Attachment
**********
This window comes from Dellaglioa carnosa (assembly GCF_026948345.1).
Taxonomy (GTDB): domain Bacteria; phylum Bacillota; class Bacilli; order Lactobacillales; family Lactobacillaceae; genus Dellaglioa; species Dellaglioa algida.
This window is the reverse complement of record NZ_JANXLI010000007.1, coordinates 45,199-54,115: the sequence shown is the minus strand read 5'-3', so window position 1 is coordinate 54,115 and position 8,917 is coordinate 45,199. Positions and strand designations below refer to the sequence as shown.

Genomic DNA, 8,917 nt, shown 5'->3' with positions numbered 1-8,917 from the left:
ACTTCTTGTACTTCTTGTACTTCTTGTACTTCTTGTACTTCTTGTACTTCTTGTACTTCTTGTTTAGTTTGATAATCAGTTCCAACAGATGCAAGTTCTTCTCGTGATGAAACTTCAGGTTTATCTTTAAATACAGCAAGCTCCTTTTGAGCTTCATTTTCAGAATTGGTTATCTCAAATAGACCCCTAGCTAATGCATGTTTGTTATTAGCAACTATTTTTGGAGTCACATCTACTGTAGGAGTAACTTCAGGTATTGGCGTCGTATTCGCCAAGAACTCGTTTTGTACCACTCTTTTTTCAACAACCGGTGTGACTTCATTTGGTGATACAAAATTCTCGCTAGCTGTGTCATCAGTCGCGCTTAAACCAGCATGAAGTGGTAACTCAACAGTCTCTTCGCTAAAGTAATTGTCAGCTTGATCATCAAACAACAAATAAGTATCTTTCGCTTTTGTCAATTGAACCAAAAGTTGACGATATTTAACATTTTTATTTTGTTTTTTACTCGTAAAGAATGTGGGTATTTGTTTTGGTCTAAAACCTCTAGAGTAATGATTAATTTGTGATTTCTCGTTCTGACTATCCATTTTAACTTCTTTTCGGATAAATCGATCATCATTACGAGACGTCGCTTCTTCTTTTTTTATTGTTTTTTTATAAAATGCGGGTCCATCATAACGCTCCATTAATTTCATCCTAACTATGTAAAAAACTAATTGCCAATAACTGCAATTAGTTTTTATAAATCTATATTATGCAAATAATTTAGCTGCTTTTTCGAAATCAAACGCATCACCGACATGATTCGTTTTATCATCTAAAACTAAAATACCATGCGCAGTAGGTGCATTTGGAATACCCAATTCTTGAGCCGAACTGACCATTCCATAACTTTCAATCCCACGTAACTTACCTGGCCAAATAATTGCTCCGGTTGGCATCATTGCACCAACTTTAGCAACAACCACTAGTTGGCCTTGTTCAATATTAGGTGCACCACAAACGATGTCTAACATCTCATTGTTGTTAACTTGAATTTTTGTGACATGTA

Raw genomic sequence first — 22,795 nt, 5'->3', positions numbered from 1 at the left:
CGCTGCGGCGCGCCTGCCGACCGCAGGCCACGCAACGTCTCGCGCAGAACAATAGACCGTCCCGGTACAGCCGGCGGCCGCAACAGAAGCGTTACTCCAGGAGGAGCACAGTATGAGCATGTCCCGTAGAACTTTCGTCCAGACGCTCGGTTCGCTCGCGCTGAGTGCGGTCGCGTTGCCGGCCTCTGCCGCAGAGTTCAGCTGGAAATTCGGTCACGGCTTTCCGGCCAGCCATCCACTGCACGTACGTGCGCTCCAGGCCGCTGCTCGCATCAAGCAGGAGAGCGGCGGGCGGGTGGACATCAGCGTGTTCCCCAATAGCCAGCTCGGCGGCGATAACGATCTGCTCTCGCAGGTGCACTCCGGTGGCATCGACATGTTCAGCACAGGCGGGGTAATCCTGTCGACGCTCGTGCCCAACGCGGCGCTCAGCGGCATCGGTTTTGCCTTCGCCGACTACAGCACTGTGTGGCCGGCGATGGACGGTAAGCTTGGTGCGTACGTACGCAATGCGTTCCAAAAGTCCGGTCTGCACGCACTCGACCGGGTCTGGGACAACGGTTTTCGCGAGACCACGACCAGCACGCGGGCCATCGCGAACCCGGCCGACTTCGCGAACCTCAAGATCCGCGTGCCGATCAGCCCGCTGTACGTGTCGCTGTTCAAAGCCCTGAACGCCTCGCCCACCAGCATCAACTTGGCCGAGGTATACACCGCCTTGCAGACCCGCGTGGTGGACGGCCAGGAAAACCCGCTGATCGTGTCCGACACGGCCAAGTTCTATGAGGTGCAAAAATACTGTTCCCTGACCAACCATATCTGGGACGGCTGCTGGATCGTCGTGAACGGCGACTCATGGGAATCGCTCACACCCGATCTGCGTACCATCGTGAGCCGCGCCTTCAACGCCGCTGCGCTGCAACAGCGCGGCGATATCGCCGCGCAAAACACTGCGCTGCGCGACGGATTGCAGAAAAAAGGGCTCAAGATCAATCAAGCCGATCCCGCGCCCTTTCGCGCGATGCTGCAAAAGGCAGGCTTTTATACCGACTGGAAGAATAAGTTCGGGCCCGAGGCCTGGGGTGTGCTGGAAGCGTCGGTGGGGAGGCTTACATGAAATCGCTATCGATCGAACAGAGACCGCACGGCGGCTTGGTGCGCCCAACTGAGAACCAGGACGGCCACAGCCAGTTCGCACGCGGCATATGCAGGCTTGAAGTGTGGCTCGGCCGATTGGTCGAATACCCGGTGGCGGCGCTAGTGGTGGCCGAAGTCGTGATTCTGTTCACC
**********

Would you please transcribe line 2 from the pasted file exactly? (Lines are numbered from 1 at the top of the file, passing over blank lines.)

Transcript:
Taxonomy (GTDB): domain Bacteria; phylum Bacillota; class Bacilli; order Lactobacillales; family Lactobacillaceae; genus Dellaglioa; species Dellaglioa algida.